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Fire Authority votes for public consultation to reduce number of fire engines

Posted on 23 September 2022

Nottinghamshire Fire and Rescue Service is facing challenges amid pressure on its budget, primarily due to inflation, pension costs, future uncertainties including pay awards, and the cost-of-living crisis.

Legally the Fire Authority must set a balanced budget, and in 2023, the organisation believes it needs to save £2-3million.

This predicted level of savings will necessitate changes to the number of firefighters and fire engines in the county.

Over the last three years the Service has attended incidents across the county in an average of seven minutes and 52 seconds, less than the eight-minute target set by the Fire Authority. It has also completed 26,000 Safe and Well Visits to vulnerable members of the community and 3000 building fire safety audits.

However, the ongoing financial challenge continues to be felt across the Service. This impacts on the organisation’s structure, resources, and the services it can deliver.

Nottinghamshire Fire and Rescue Service is funded through a combination of council tax and government funding. How this money is used can be found on

A review of support roles and operational roles has identified key areas where efficiencies could be achieved. These include a reduction in support staff positions, and a reduction in firefighters and fire engines.

Over the past 18 months the Service has undertaken a comprehensive risk assessment. The analysis explored the types of incidents firefighters are most likely to face, the locations they are most likely to occur, and the times of day the county experiences the highest levels of demand. Alongside this, an independent, sector leading specialist was commissioned to find a money saving option with the least detrimental impact on response times.

Based on these findings, today the Fire Authority agreed to go out to public consultation to:

  • Remove one of the two fire engines at London Road Fire Station.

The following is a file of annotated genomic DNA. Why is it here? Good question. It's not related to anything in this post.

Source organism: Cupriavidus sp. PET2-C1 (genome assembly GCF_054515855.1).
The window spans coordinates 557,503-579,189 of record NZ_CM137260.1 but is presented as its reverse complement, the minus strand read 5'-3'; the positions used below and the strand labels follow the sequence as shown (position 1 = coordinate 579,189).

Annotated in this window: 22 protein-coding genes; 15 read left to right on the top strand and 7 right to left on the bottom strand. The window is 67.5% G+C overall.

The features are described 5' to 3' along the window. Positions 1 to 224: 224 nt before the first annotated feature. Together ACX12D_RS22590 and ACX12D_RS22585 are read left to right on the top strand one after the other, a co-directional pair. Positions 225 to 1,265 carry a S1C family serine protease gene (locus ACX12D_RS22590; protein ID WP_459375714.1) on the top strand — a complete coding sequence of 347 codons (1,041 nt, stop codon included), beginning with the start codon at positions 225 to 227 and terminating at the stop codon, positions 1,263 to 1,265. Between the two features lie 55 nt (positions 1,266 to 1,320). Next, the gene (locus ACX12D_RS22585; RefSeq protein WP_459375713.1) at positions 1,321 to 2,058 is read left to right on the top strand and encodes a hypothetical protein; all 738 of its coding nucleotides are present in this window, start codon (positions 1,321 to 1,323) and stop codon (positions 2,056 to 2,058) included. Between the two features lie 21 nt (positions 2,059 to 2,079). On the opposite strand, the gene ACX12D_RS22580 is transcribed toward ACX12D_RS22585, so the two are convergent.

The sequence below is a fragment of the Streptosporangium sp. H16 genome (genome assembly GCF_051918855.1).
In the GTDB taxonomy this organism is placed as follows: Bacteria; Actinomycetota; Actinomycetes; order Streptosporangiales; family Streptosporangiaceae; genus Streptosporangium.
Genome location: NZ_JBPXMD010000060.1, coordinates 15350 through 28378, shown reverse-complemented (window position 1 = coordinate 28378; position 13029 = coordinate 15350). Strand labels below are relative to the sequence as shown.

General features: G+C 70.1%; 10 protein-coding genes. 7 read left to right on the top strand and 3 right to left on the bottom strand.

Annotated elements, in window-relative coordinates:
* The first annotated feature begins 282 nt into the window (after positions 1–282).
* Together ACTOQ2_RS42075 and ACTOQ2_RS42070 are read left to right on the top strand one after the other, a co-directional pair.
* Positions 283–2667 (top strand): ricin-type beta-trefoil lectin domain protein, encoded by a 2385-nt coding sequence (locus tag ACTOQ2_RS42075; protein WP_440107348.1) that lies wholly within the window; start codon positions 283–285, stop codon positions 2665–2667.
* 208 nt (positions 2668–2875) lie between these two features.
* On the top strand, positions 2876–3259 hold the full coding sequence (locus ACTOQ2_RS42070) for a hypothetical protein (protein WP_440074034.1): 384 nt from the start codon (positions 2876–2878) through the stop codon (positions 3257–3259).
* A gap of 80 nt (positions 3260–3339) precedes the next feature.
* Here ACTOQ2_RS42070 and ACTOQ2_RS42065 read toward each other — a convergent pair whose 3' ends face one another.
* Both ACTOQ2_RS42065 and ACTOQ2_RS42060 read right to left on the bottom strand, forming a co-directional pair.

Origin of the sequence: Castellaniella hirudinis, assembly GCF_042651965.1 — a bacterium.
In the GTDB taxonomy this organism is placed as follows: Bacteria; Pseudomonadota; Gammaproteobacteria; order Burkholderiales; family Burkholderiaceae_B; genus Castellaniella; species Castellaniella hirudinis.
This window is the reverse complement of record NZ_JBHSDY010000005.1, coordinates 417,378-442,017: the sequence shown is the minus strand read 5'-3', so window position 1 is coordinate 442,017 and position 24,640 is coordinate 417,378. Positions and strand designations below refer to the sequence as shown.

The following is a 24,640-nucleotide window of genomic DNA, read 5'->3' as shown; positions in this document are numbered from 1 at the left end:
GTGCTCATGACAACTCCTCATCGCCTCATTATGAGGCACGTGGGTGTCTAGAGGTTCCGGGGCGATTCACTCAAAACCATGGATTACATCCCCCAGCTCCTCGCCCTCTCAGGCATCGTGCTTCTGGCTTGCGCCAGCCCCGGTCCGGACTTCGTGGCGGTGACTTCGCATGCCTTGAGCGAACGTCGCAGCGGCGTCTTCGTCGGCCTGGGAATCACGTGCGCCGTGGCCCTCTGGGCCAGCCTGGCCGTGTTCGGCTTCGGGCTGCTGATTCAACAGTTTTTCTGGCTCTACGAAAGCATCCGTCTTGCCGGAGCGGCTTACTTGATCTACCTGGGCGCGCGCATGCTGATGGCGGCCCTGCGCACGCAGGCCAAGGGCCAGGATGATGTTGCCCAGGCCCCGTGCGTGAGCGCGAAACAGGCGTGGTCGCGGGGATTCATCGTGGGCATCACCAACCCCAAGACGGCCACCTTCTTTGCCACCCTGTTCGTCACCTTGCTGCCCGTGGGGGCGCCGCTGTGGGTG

• Remove one of the two fire engines at Stockhill Fire Station.
  • Remove the night shift at West Bridgford Fire Station, leaving daytime crewing only.
  • Change Ashfield Fire Station from one day shift crewing and one on-call fire engine to one wholetime and one on-call fire engine.

In total these changes will generate around £2million of savings a year.

In previous years, changes to the Service’s response model have been based on the financial challenges at the time. Such changes have included the decision to make Ashfield day-shift crewing in 2018. Now, because of the other changes being proposed and recent demand data, it is proposed that Ashfield be adjusted back to one wholetime fire engine and one on-call fire engine.

Overall, the proposals result in an average seven second increase to county-wide response times.

Regardless of the changes, the nearest, most available appliance will always be sent when members of the public call 999. This is the same for the Service's current operational model.

Chair of the Fire Authority, Michael Payne, said "let me be absolutely clear, today we have voted to seek public consultation on these proposals. We are not removing frontline services at this stage."

Chief Fire Officer Craig Parkin said " Rather than simply making cuts, this redistribution proposal meets the Service’s savings forecast, whilst maintaining the best possible incident response standard, in all areas across Nottinghamshire.

“We are in no way proposing these changes as a good thing, but we can’t afford to do nothing.

“We're already working efficiently with the resources that we have, showing clear improvements in our recent His Majesty’s Inspectorate report to be rated as 'Good' in all areas. We are thankful to our communities for your support of the work we do, but we are being asked to deliver more for less.

"As a sector we've faced significant financial pressure for several years. We are no strangers to making cost efficiencies that allow us to maintain our operational standards and deliver our services.

"Keeping Nottinghamshire's communities safe is our primary focus. In the same way, we need to look after our staff so that they can look after you. This is our best option in extremely challenging national circumstances.

"We'll continue to be more efficient, by placing our operational fire engines where they are most needed.

"At the moment, nothing is final while we consult on these proposals. As Chief Fire Officer, I'm asking people across Nottinghamshire to get involved in the consultation and have your say."

Take part in the public consultation from 30 September 2022. More information and frequently asked questions can also be found on our website.